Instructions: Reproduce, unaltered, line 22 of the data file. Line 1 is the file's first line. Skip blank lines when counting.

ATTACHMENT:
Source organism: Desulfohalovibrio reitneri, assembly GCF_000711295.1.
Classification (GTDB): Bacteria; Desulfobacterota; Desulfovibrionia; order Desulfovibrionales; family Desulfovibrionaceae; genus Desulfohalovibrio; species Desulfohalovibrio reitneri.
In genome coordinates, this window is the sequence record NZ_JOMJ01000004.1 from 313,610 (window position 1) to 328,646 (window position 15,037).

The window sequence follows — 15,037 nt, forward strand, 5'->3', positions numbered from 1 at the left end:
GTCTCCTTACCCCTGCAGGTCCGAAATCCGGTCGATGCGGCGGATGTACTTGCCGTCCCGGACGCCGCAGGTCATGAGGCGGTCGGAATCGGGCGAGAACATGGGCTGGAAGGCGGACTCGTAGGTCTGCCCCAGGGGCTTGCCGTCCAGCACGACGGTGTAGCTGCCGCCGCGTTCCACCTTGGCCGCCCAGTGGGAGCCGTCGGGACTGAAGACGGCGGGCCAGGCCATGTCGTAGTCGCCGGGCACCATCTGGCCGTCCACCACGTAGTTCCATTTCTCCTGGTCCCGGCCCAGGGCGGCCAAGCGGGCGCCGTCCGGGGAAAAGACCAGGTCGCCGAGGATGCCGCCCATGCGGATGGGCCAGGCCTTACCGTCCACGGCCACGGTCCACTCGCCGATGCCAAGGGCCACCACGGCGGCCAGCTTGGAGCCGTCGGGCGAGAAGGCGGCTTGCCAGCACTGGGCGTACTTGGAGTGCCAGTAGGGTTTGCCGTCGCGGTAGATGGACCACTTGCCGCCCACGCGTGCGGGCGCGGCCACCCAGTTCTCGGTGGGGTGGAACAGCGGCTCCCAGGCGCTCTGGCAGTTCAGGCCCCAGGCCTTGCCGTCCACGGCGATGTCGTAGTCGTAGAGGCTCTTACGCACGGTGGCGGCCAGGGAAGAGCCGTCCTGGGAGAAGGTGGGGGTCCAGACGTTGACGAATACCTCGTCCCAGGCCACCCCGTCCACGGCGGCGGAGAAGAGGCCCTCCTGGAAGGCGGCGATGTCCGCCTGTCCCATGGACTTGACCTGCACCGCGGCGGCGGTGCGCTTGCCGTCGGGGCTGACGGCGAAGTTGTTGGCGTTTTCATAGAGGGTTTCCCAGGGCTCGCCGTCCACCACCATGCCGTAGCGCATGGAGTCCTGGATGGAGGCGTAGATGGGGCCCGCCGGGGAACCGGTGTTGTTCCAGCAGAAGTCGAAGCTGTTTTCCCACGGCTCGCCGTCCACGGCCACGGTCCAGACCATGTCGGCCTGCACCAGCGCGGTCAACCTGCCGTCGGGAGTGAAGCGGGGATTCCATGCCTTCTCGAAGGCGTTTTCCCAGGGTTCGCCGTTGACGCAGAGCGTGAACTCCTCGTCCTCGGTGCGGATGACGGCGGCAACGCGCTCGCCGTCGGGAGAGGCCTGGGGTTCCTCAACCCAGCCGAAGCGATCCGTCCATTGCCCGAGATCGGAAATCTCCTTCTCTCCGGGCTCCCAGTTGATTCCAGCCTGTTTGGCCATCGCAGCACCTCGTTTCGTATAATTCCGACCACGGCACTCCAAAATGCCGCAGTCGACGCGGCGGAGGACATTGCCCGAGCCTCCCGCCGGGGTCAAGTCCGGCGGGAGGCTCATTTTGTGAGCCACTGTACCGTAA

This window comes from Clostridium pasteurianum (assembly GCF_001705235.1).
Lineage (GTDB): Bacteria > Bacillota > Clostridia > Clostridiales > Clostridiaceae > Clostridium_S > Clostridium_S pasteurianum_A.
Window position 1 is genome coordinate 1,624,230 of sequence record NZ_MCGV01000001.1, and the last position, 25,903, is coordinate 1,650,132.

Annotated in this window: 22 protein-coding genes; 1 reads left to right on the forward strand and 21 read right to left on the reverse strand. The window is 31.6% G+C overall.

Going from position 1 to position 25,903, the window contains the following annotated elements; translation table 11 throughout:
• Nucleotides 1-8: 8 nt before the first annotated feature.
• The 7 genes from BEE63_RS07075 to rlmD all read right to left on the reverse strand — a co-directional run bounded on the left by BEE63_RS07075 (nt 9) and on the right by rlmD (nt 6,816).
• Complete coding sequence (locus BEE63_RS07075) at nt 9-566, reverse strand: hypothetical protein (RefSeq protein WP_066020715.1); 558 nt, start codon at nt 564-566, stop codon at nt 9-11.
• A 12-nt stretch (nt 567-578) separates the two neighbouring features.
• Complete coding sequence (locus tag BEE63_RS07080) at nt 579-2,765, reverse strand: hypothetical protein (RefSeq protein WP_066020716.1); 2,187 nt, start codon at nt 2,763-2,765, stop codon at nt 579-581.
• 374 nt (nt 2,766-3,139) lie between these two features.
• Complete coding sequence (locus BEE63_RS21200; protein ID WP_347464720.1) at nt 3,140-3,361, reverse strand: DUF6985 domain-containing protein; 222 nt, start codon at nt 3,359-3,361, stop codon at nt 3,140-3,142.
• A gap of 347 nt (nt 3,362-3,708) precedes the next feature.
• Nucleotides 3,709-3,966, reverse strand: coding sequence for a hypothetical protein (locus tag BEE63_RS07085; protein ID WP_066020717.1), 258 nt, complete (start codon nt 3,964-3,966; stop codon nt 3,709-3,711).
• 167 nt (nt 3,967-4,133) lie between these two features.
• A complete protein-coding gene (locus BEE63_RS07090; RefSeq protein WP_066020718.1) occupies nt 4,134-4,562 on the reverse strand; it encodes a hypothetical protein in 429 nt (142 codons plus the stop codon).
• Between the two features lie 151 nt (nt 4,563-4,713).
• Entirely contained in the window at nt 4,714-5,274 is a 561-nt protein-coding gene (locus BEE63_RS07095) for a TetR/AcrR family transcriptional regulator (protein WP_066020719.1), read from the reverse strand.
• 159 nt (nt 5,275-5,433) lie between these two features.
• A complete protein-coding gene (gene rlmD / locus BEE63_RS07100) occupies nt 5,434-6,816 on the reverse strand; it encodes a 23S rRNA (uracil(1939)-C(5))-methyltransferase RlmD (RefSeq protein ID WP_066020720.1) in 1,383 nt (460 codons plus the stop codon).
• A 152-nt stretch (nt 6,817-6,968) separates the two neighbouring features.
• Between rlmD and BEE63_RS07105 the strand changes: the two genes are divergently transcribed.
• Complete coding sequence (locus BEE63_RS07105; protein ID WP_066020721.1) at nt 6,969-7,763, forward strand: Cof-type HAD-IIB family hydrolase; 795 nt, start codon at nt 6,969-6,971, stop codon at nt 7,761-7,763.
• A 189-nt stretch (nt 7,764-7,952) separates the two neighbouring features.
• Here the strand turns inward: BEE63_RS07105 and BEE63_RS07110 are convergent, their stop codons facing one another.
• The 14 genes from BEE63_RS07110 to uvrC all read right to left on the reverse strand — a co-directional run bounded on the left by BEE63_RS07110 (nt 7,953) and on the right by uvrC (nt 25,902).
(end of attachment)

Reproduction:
• Between the two features lie 151 nt (nt 4,563-4,713).